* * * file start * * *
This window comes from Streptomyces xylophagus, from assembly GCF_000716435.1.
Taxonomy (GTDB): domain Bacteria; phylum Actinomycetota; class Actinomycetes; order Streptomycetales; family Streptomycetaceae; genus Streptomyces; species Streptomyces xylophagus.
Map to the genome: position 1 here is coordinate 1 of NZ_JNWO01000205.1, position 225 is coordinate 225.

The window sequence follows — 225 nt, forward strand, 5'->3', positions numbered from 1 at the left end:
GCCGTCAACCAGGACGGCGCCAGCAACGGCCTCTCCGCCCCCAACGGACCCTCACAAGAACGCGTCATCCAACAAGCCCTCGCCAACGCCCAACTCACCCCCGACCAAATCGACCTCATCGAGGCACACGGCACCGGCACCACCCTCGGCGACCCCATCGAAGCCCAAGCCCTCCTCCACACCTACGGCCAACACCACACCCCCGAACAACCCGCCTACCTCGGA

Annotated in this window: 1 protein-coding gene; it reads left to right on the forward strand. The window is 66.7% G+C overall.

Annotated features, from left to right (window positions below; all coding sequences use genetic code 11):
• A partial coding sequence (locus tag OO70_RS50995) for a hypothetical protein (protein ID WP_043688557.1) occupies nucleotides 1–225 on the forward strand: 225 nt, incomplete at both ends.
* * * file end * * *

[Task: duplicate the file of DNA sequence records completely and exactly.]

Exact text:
This window comes from Streptomyces xylophagus, from assembly GCF_000716435.1.
Taxonomy (GTDB): domain Bacteria; phylum Actinomycetota; class Actinomycetes; order Streptomycetales; family Streptomycetaceae; genus Streptomyces; species Streptomyces xylophagus.
Map to the genome: position 1 here is coordinate 1 of NZ_JNWO01000205.1, position 225 is coordinate 225.

The window sequence follows — 225 nt, forward strand, 5'->3', positions numbered from 1 at the left end:
GCCGTCAACCAGGACGGCGCCAGCAACGGCCTCTCCGCCCCCAACGGACCCTCACAAGAACGCGTCATCCAACAAGCCCTCGCCAACGCCCAACTCACCCCCGACCAAATCGACCTCATCGAGGCACACGGCACCGGCACCACCCTCGGCGACCCCATCGAAGCCCAAGCCCTCCTCCACACCTACGGCCAACACCACACCCCCGAACAACCCGCCTACCTCGGA

Annotated in this window: 1 protein-coding gene; it reads left to right on the forward strand. The window is 66.7% G+C overall.

Annotated features, from left to right (window positions below; all coding sequences use genetic code 11):
• A partial coding sequence (locus tag OO70_RS50995) for a hypothetical protein (protein ID WP_043688557.1) occupies nucleotides 1–225 on the forward strand: 225 nt, incomplete at both ends.